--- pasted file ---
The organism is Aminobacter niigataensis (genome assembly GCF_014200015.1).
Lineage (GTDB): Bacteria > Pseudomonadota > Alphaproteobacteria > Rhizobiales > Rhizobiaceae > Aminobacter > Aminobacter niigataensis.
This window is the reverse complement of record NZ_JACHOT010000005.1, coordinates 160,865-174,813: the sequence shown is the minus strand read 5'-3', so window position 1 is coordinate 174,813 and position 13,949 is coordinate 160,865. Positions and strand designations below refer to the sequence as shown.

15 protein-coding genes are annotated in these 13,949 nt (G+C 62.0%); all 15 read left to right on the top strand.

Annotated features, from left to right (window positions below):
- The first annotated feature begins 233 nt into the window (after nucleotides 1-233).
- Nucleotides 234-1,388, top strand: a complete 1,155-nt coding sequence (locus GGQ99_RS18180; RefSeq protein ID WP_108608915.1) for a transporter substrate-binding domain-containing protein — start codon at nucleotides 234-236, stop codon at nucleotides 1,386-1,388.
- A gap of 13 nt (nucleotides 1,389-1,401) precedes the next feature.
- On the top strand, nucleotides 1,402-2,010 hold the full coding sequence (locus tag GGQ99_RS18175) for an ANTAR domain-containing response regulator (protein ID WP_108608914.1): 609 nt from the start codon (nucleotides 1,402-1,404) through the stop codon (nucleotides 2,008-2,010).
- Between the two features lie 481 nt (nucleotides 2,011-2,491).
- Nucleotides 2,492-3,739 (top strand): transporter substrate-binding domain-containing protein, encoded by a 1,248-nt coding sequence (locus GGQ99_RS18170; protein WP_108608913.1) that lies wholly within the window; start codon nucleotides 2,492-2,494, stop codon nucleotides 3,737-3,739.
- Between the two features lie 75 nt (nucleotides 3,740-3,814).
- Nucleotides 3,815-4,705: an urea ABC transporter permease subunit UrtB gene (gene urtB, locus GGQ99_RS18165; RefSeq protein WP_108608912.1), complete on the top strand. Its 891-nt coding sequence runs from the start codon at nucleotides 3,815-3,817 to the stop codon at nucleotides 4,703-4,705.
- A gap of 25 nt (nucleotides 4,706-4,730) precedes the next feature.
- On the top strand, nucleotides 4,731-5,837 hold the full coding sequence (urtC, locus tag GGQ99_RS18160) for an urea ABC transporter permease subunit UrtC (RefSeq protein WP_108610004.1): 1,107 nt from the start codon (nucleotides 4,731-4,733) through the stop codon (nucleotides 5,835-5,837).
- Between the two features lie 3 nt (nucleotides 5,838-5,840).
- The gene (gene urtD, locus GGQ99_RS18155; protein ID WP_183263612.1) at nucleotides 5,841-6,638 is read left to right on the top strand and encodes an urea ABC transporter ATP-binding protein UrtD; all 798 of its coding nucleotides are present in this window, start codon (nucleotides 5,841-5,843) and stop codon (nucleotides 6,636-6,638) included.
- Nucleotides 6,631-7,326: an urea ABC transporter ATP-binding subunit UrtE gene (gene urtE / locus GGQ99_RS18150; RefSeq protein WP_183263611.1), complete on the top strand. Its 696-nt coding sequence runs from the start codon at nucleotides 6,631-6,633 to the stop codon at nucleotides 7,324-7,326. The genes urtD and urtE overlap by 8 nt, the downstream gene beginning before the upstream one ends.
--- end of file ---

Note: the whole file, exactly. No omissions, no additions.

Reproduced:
The organism is Aminobacter niigataensis (genome assembly GCF_014200015.1).
Lineage (GTDB): Bacteria > Pseudomonadota > Alphaproteobacteria > Rhizobiales > Rhizobiaceae > Aminobacter > Aminobacter niigataensis.
This window is the reverse complement of record NZ_JACHOT010000005.1, coordinates 160,865-174,813: the sequence shown is the minus strand read 5'-3', so window position 1 is coordinate 174,813 and position 13,949 is coordinate 160,865. Positions and strand designations below refer to the sequence as shown.

15 protein-coding genes are annotated in these 13,949 nt (G+C 62.0%); all 15 read left to right on the top strand.

Annotated features, from left to right (window positions below):
- The first annotated feature begins 233 nt into the window (after nucleotides 1-233).
- Nucleotides 234-1,388, top strand: a complete 1,155-nt coding sequence (locus GGQ99_RS18180; RefSeq protein ID WP_108608915.1) for a transporter substrate-binding domain-containing protein — start codon at nucleotides 234-236, stop codon at nucleotides 1,386-1,388.
- A gap of 13 nt (nucleotides 1,389-1,401) precedes the next feature.
- On the top strand, nucleotides 1,402-2,010 hold the full coding sequence (locus tag GGQ99_RS18175) for an ANTAR domain-containing response regulator (protein ID WP_108608914.1): 609 nt from the start codon (nucleotides 1,402-1,404) through the stop codon (nucleotides 2,008-2,010).
- Between the two features lie 481 nt (nucleotides 2,011-2,491).
- Nucleotides 2,492-3,739 (top strand): transporter substrate-binding domain-containing protein, encoded by a 1,248-nt coding sequence (locus GGQ99_RS18170; protein WP_108608913.1) that lies wholly within the window; start codon nucleotides 2,492-2,494, stop codon nucleotides 3,737-3,739.
- Between the two features lie 75 nt (nucleotides 3,740-3,814).
- Nucleotides 3,815-4,705: an urea ABC transporter permease subunit UrtB gene (gene urtB, locus GGQ99_RS18165; RefSeq protein WP_108608912.1), complete on the top strand. Its 891-nt coding sequence runs from the start codon at nucleotides 3,815-3,817 to the stop codon at nucleotides 4,703-4,705.
- A gap of 25 nt (nucleotides 4,706-4,730) precedes the next feature.
- On the top strand, nucleotides 4,731-5,837 hold the full coding sequence (urtC, locus tag GGQ99_RS18160) for an urea ABC transporter permease subunit UrtC (RefSeq protein WP_108610004.1): 1,107 nt from the start codon (nucleotides 4,731-4,733) through the stop codon (nucleotides 5,835-5,837).
- Between the two features lie 3 nt (nucleotides 5,838-5,840).
- The gene (gene urtD, locus GGQ99_RS18155; protein ID WP_183263612.1) at nucleotides 5,841-6,638 is read left to right on the top strand and encodes an urea ABC transporter ATP-binding protein UrtD; all 798 of its coding nucleotides are present in this window, start codon (nucleotides 5,841-5,843) and stop codon (nucleotides 6,636-6,638) included.
- Nucleotides 6,631-7,326: an urea ABC transporter ATP-binding subunit UrtE gene (gene urtE / locus GGQ99_RS18150; RefSeq protein WP_183263611.1), complete on the top strand. Its 696-nt coding sequence runs from the start codon at nucleotides 6,631-6,633 to the stop codon at nucleotides 7,324-7,326. The genes urtD and urtE overlap by 8 nt, the downstream gene beginning before the upstream one ends.